If I were to build another flume, I would add another motor and prop to help get the water moving faster in the flume’s test section. I had a boat speedometer in the test section of the flume but it never read more than about 5 mph. I think testing at cruising speed is really important for getting a god motor/prop combination. Just putting a propeller in a big water box will not do a good job measuring the prop performance at speed in an “unloaded” condition.

Good luck with your flume.



Thank you Dan!


Hi MAC, thank you very much for the description and the pics of your flume!


Dreaming on a larger scale, wouldn’t it be great to have a powered flume large enough to allow testing of complete hydrofoils/efoils in addition to the power systems. This could really help in the refining, performance and duration of an electric hydrofoil.


Thank you. I mostly built it because I really had absolutely no experience with these high performance motors. I never even heard of a out-runner. I never hear of a Flume either. I wanted a way to run the motor hard and monitor everything. I wanted to make sure that when summer came I had something that would not burn up. If your motor does not over heat in your flume tank it probably never will because the motor is fighting against still water rather than the fast moving water it will see in the real world application.


I always thought u 2 would make flume v2.0 for futher testing and i always thought it would look something like this :smiley: Could this actually work? Weight scale (for lift) esc batteries etc on top of thiis green crap (which should be heavier than rider and board weight), anchored in the center (which i forgot to put in) to circle around? Maybe 1 or 2 motors iin the canal to simulate “flying speeds” but this is awful lot of water volume. Maybe a gas outboard?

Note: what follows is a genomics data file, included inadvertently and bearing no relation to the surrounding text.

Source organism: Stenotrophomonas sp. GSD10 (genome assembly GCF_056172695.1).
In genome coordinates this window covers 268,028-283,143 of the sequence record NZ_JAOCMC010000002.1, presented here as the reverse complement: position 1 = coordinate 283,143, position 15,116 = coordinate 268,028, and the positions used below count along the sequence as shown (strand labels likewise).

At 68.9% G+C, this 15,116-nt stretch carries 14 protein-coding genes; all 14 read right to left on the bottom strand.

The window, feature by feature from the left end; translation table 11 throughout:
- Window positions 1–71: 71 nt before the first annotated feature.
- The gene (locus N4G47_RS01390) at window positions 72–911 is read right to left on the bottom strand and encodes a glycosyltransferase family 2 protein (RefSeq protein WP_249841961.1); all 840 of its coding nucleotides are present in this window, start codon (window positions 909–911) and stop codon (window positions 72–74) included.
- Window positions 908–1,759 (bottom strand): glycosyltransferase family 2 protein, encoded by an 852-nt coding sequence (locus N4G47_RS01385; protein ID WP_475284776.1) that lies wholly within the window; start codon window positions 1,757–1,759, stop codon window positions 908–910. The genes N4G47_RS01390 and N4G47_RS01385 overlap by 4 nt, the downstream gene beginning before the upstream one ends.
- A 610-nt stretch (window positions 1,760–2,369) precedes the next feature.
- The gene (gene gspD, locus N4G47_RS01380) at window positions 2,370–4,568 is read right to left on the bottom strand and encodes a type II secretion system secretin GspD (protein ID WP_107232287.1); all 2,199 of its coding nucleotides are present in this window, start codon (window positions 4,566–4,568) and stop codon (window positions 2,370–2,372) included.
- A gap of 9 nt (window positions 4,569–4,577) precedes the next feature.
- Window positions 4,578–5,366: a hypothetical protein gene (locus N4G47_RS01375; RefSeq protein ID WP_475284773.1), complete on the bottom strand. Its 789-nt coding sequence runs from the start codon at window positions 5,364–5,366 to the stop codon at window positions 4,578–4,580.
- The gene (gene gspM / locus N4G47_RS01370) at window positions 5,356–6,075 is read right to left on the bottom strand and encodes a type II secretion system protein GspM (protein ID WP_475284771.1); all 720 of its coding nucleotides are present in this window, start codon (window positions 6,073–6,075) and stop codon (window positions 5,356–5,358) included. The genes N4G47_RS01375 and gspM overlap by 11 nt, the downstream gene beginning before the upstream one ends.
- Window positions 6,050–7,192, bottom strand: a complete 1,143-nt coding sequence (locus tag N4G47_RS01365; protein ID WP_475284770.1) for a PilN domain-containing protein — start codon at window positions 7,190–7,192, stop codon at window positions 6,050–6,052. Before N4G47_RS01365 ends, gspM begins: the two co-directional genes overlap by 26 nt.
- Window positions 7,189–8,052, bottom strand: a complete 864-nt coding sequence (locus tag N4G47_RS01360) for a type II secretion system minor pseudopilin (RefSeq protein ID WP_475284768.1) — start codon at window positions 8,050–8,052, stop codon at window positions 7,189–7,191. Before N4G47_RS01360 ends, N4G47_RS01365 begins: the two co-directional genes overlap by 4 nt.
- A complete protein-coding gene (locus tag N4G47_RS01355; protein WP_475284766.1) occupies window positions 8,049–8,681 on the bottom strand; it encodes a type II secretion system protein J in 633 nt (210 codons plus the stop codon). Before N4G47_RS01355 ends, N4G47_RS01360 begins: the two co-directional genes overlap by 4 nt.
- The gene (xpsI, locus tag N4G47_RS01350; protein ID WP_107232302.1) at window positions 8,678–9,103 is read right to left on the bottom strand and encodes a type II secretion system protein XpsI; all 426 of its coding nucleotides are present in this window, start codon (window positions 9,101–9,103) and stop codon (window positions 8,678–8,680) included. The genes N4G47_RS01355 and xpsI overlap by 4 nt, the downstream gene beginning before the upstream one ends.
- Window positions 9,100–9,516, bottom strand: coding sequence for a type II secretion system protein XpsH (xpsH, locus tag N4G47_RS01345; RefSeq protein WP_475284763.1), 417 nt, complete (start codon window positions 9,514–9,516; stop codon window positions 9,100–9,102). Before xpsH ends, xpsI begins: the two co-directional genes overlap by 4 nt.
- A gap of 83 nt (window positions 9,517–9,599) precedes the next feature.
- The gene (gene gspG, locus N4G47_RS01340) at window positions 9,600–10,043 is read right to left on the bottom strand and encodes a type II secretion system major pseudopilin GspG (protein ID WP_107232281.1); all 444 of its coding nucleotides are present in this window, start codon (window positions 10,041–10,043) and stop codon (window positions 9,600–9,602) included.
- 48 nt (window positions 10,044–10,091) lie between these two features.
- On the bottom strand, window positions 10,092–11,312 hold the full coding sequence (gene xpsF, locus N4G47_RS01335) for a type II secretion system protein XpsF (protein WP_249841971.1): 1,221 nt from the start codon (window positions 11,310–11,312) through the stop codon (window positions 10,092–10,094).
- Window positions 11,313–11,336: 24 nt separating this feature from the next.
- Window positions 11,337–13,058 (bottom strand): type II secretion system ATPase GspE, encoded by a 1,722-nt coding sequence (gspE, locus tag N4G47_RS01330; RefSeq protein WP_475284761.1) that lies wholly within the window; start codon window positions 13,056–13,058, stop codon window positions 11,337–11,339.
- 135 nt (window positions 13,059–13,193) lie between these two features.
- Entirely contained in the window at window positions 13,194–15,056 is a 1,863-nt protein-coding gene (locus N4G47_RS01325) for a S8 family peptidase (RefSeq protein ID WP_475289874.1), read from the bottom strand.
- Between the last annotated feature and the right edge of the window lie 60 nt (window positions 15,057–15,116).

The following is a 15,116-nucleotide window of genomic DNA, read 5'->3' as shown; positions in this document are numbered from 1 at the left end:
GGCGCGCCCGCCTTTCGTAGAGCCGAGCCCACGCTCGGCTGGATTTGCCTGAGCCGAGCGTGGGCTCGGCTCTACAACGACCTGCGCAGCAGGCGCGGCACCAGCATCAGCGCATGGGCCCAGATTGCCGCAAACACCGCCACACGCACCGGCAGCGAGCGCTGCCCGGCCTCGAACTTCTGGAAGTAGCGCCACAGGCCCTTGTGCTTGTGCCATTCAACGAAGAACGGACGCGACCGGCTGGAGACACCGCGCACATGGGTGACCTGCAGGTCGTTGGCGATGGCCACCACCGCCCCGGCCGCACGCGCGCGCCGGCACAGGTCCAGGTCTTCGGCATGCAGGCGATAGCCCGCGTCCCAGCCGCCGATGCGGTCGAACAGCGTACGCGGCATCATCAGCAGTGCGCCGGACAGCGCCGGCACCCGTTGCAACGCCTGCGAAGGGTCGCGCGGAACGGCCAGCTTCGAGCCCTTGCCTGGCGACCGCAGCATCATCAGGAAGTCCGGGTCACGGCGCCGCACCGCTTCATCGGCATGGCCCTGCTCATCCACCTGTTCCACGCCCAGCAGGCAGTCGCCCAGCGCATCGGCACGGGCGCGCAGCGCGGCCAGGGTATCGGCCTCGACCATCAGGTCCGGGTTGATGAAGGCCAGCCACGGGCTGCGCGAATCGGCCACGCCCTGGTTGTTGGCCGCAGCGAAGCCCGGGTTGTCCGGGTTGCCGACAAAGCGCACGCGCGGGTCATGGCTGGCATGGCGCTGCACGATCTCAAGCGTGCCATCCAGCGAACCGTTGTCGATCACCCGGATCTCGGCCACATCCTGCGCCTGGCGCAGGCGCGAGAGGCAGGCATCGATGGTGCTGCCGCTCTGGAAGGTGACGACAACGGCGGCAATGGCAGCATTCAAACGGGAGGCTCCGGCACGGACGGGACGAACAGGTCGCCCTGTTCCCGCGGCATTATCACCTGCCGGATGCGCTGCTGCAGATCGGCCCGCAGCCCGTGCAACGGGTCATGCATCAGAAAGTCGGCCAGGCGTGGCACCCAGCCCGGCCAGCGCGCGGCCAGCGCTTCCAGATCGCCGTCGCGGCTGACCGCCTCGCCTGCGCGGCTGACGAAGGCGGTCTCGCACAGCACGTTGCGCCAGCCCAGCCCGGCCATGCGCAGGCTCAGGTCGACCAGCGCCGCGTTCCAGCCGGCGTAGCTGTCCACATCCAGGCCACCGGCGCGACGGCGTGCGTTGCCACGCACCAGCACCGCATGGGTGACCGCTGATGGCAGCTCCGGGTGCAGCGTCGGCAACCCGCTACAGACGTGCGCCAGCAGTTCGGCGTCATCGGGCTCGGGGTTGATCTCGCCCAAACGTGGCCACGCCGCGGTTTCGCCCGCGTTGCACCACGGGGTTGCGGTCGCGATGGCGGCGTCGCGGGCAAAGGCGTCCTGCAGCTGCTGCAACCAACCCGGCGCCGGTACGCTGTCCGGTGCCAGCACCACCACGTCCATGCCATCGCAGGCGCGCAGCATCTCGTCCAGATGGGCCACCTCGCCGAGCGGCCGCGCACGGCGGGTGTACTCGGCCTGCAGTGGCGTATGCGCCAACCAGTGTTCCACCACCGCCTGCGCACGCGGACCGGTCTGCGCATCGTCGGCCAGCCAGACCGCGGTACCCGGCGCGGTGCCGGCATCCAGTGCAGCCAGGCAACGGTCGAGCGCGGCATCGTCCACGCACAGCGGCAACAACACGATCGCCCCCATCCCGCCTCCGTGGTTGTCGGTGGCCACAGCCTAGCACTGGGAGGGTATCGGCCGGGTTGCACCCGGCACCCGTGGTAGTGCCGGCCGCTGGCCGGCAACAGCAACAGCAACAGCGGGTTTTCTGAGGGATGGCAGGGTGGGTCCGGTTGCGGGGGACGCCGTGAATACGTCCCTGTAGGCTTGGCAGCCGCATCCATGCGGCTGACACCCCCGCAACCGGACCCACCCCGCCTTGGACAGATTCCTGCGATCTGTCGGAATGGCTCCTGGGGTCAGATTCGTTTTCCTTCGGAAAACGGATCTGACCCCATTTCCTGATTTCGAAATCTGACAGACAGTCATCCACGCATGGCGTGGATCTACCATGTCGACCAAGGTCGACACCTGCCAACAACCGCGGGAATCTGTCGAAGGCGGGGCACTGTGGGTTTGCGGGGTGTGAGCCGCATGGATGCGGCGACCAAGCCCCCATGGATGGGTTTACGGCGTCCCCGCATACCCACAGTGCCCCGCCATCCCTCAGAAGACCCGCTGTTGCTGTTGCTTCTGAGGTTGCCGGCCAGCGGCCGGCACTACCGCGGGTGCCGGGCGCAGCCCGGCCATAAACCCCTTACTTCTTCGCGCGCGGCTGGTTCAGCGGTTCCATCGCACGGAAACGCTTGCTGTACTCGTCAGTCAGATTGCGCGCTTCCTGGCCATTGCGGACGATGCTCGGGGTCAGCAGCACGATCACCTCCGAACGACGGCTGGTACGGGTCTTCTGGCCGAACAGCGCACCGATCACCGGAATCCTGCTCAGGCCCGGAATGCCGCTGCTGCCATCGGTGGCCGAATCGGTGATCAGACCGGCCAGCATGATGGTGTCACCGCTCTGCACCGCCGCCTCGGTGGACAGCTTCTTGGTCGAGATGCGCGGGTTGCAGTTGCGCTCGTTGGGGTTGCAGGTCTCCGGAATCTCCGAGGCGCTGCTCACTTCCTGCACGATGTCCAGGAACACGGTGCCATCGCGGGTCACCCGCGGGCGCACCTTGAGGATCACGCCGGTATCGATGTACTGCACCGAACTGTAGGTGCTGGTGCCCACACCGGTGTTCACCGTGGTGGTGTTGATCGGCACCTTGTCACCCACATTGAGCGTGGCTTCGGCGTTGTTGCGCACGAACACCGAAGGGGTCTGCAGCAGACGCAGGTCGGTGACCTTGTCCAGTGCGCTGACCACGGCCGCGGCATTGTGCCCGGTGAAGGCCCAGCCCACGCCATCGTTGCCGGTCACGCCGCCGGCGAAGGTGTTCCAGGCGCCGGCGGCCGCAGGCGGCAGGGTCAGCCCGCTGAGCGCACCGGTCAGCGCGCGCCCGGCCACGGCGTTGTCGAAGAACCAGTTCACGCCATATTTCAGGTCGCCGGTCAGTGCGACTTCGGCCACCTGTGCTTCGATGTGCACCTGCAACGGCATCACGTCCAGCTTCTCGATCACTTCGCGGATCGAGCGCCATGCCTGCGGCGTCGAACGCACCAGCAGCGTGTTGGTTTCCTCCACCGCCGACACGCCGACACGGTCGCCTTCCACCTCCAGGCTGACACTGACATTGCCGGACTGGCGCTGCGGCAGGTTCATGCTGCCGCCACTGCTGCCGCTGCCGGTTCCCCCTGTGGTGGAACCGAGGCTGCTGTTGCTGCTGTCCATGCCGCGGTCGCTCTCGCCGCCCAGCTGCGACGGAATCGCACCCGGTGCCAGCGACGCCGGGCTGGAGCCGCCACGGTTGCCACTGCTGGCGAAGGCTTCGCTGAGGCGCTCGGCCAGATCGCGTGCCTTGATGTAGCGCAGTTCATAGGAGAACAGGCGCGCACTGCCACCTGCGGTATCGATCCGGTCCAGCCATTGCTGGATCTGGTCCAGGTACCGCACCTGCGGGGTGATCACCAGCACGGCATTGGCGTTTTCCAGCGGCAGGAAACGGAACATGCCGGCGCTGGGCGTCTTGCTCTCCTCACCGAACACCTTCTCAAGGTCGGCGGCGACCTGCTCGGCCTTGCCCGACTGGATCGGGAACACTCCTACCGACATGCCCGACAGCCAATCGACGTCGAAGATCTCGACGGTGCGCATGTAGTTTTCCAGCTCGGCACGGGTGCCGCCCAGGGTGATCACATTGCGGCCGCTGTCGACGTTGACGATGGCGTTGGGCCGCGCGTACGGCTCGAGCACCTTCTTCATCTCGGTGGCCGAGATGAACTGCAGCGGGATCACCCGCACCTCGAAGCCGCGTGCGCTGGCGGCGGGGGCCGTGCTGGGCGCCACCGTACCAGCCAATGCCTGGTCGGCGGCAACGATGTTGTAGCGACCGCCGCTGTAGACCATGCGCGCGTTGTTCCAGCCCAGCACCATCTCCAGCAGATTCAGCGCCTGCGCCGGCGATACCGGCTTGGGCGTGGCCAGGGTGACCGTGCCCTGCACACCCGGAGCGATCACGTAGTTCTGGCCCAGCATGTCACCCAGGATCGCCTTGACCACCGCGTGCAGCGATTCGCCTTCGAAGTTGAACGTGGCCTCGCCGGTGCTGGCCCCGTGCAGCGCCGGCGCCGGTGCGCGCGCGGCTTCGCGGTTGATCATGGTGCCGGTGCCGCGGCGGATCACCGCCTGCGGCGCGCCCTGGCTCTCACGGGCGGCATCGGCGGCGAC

If some1 has 2 broken pools, 1 smaller 1 bigger… :wink:


That would work. I was thinking the same thing about using an outboard motor to power the water in the flume.

A few things I would do differently from what you have shown (if I had a place to build a flume #2) are:

  1. straight section of flume for the test section
  2. Widen the test section. If the wing tips are too close to the walls, induced drag will be greatly understated.
  3. Instead of the cart you have shown, I would use a long horizontal pivot arm attached to the top of the mast and anchored in front of the foil. I would add weight = to the flying weight to the top of the mast. This way lift is aways = total weight lifted by the foil, drag is the pull on the arm (efoil power off), power required for flight at any particular speed determined when pull on pivot arm is zero.
  4. You mentioned, but not shown in your drawing, an independent motor/prop to power the water in the flume and control water speed.

I don’t have cad drawing resources available. Would love to see someone do a nice rendering of some good ideas for a really good flume.

Wouldn’t it be great to have a good flume to test and compare existing efoils?


Oh this was just a principle, took me way less time to sketch it than to translate to english how i would want to describe it. If i get some free time, will try to model something. And yes, a proper flume would be wonderful!